Sunday, April 6, 2008

Higher fidelity depth of field effects arriving in games

Photo by Brian Talbot - Used by Creative Commons Attribution-Noncommercial permissionCinematic shots in movies and television shows use depth of field frequently. Decorative point lights in the background pushed out of focus are a familiar image. You can try it when your out at lunch by ordering a cola, and blurring your vision as you stare at the ice cubes. The bright highlights will blossom out.

The Playstation 2 had excellent fill rate, enabling the over use of blur in many games. Combined with masking or thresholding, this was were we saw the mass emergence of (cheap) high dynamic range effects in games. Though, the "high" in this case wasn't very high, and most of the effect was just the blur.

Those blurs were typically a separable Gaussian blur, for performance reasons. The separable blur is just a horizontal then vertical blur, O(n) instead of O(n^2) for a general case 2D blur.

A Gaussian blur, however, is not the effect created when a point light is out of focus in a camera. The proper convolution varies a bit from camera to camera, but here is an example taken with my SLR:

This shape is primarily a constant intensity circle, with diffusion ringing near the edges. High quality cinematic cameras will also often show the aperture edges, however in my camera there was too much flaring to see these. Pay attention in a movie, however, and you're likely to see octagons instead of circles.

To illustrate a cross section of the intensity (hey, why not) I've done the following in Photoshop:

Unwrapped the image with polar coordinates:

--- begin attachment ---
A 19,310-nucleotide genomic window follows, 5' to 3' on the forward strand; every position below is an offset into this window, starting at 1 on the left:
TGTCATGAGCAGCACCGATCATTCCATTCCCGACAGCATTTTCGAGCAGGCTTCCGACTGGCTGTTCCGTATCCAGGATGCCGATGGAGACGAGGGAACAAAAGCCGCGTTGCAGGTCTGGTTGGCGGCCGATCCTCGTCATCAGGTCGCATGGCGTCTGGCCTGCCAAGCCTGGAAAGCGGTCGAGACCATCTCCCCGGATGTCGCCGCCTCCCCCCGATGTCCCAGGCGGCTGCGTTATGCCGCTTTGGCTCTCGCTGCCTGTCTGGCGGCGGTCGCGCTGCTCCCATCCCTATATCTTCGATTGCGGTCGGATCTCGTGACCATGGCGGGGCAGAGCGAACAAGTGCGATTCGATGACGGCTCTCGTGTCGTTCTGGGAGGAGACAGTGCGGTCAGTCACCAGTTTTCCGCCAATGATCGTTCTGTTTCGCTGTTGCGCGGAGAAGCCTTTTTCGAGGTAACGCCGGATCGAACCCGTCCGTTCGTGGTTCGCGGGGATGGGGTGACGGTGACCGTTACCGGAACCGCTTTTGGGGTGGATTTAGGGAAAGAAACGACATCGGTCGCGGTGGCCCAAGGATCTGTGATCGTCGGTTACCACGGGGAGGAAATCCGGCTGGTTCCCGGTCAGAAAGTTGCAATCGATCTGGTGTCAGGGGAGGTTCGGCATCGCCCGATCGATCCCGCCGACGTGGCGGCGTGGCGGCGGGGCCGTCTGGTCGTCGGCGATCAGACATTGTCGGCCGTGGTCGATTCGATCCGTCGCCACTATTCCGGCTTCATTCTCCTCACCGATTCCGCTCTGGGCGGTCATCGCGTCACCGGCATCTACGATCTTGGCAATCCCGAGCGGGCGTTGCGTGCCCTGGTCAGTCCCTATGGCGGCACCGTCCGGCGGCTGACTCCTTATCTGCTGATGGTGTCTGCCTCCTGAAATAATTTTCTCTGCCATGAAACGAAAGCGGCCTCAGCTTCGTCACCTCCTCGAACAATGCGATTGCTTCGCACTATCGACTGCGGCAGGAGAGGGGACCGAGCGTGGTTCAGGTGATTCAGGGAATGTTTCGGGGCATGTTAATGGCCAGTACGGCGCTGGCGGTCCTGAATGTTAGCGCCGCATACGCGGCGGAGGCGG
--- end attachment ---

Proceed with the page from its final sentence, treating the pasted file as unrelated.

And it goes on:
Smoothed the image with a strong horizontal blur:

Added a gradient:

Applied a threshold:

The result is a graph where the center of the disk is at the top, and the outer edge at the bottom. The distance along the X axis indicates the intensity.

The diffraction ringing near the edge is clearly visible, with the center of the disk being approximately a constant intensity.

There is still some noise towards the top of the profile, which is from the center of the image. That is due to the noise that appeared there, and was not blurred by the horizontal blur. (It was stretched out when unwrapping the polar coordinates).

To render this effect on ~2008 era GPUs is a heavy weight operation. However, some games have done so, e.g. Lost Planet's port to DirectX. (Beyond 3D article) They had extra processing power to spend when porting from the Xbox 360 to DirectX 10 cards such as the GeForce 8800.

Instead of horizontally & vertically blurring the image, for each point a triangle is rendered to a small area with its intensity modulating a texture. For a single bright pixel, the result is a copy of the convolution texture around that point. (Read their article for details on scene segmentation and geometry shader usage.)

Here I've highlighted the effect in two Lost Planet images from (1 and 2). The top images show the standard Guassian blur, the bottom images show the texture effect.
Click image for larger view.
Compare the blurry sparks on top
to the hexagon out of focus sparks on bottom.

Note they were able to increase the size of the blur with the texture effect, because it remained cinematic. That size of a Gaussian blur would just look muddy.

Try it at home: In Photoshop try opening up a image you have with small point lights, or just make one with a black background and a few small white dots. Give it a go with
Filter / Blur / Gaussian Blur and
Filter / Blur / Lens Blur.

Conclusion: Crisp cinematic depth of field effects require a distinctive convolution kernel. Real time graphics will move beyond separable Gaussian blurs.

Update: More discussion here: motivating-depth-of-field-using-bokeh
Update: Nice technique writeup in 3DMark11